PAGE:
Is no one else concerned about the rising water temperatures while kayaking?

Hello everyone,

This has been on my mind for a couple of years. Although there are reams of info on kayaking in cold water, I cannot find much on rising water temperatures. I live in east central Illinois. It is not the hottest place in the U.S., but it has a fair amount of hot and humid days (over 95 and extreme humidity giving a ‘realfeel’ of +105 F) that are increasing. What I’ve noticed (I kayak solo at the crack of dawn) are rising water temperatures, coinciding with higher lows in the early mornings. Here we have rivers and lakes. I kayak a lot on the central CA coast, so I notice the hot water here in IL; and in the morning now the water is warmer than the air (e.g. a spring fed lake I kayaked on yesterday had an air temperature of 72 and a surface water temperature of 84 at 7 am). So I’ve included a USGA image of another nearby lake and yes, it’s getting up to 90F! So I want to know what the conditions are that promote various amoeba/bacteria/viruses, etc. in warm water (I do avoid geese infested waters). Just like I don’t kayak on flooded, chocolate rivers, or below 30F or during a thunderstorm, I’m starting to stay at home because the water is not cooling much overnight. Am I being too cautious? I am having difficulties getting factual information about this.

Good question. In my area sea temps are at 60 and water temps inland lakes are sometimes reaching 70… Algal blooms are non existent. I know that is not true for other areas.
Water has a high specific heat. It takes a lot of application of heat or cooling to change it much. Air temps have much wider fluctuations… This could work against you of course.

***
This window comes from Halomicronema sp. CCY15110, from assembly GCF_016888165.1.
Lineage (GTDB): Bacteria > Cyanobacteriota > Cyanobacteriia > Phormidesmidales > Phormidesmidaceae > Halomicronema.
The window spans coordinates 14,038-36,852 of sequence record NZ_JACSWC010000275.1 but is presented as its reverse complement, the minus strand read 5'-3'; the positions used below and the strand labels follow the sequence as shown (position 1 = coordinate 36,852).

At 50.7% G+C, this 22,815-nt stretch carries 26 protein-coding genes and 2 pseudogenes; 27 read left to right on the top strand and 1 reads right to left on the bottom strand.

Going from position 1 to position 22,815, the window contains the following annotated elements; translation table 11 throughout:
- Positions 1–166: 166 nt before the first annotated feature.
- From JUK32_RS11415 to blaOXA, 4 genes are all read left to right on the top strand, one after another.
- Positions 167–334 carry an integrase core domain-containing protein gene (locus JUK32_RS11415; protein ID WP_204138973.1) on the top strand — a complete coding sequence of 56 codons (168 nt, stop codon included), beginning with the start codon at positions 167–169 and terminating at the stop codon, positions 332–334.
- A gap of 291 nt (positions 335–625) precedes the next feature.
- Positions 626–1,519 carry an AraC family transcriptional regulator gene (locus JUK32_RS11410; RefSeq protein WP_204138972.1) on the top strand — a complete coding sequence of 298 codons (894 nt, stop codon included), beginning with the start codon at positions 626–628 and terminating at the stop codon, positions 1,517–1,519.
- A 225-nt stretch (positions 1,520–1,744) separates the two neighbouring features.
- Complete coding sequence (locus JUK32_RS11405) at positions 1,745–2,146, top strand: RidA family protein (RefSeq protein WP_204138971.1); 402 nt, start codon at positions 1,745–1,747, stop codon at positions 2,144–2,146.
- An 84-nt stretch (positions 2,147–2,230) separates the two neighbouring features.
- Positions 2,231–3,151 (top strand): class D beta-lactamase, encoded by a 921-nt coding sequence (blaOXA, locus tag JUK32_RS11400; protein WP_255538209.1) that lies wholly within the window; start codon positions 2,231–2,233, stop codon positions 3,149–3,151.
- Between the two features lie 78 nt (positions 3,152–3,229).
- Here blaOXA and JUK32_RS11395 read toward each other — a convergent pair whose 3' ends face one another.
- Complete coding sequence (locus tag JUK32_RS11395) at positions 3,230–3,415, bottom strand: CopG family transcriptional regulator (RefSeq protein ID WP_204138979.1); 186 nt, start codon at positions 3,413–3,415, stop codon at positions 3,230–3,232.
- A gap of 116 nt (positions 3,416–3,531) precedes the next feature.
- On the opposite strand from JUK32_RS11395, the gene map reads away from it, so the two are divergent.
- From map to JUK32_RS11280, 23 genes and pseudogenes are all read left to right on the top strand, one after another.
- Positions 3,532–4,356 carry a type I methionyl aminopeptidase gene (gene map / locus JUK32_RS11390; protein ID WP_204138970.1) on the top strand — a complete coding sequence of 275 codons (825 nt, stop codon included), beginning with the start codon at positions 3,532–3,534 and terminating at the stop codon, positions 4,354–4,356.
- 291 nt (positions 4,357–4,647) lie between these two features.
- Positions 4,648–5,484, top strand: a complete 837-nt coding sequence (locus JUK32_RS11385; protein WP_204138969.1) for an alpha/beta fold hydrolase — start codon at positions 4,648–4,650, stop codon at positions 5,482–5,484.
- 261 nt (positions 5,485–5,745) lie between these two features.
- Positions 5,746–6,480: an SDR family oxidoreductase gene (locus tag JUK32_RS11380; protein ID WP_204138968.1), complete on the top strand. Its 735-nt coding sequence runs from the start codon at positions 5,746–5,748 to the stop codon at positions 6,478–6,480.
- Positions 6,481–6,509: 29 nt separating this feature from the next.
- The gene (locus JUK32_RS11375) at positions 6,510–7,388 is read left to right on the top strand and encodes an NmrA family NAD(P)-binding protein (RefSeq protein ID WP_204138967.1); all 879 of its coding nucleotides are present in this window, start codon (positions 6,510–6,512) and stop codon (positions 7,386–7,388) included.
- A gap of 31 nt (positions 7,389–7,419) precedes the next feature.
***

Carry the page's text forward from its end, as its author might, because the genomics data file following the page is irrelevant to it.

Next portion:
River temps behind my house are always 85-90 degrees this time of year.

I put my yak into LaDue Reservoir (in NE Ohio) the other day, and it was warm–like bath water. A little cooler away from shore, but I’m also concerned that parts of this lake are becoming choked with algae and other growth.

This has happened before, but I think it may be getting worse.

All I can contribute to this is… The worst sinus infection of my life was after rolling on the local lake. I don’t remember how warm or cold the water was but the lesson I took from it was: Use nose plugs and breathe OUT as I roll in the lake.

To answer your question; yes, I worry about cooties even before the water gets really warm if I’m going to get IN the water. If I’m staying in my boat and above the surface I don’t feel like I’m at great risk by paddling in the really warm stuff.

Yes, I’m concerned in general about the changes in the weather.

The most shocking example of this I’ve seen was the coast of Maine last summer. The water off Port Clyde was warm enough to swim in. We were 4 miles offshore on an island, and several of our group went snorkeling in bathing suits. In the past, we’ve worn drysuits to go that far out, and a family member who grew up there said she’d never seen the water that warm.

If that continues, the local lobster fishery could be devastated if they move further north, as well as many other species of sea life.

Yes. Gulf of Maine is warming faster than any other US coastal body of water. An lot of very undesirable impacts.

That’s why new fisheries are emerging in Maine… Primarily dulse and oysters and scallops … I too am concerned but not for the same reasons the OP is.

The new brouhaha re lobster pits them vs right whales . Look for the price of that prized Reds Eats lobster roll to shoot up. Its already a tourist grab at $26. ( I can get two of them with fries and slaw at Dysarts for the same price)

Seems like I’ve heard the rising temps are contributing to more algae blooms and flesh-eating bacteria–although it’s hard to say if this is just a media frenzy over-exposing it or if it’s legit. If it’s true, this would be a little concerning.

My mom-in-law sent this to me the other day. Not completely sure it’s relevant, but worth a read.

Some boiling points
rise up their trouble
to sunny surface
that shows not bubble
as submerged beneath
there’s ill seas cookin’
too Fahrenheit
too deep for lookin’
square in the eyes
of faceless fathoms
one cell away
unlocks its phantom.

Many years ago, the Pacific Ocean off the coast of the PNW got so warm that it drew throngs of people into the water. People were drowning and some might even have been consumed by flesh eating sharks. Warm water equals bad news.

@magooch said:
Many years ago, the Pacific Ocean off the coast of the PNW got so warm that it drew throngs of people into the water. People were drowning and some might even have been consumed by flesh eating sharks. Warm water equals bad news.

That sounds like a good thing for climate change. Human population reduction isn’t a bad thing.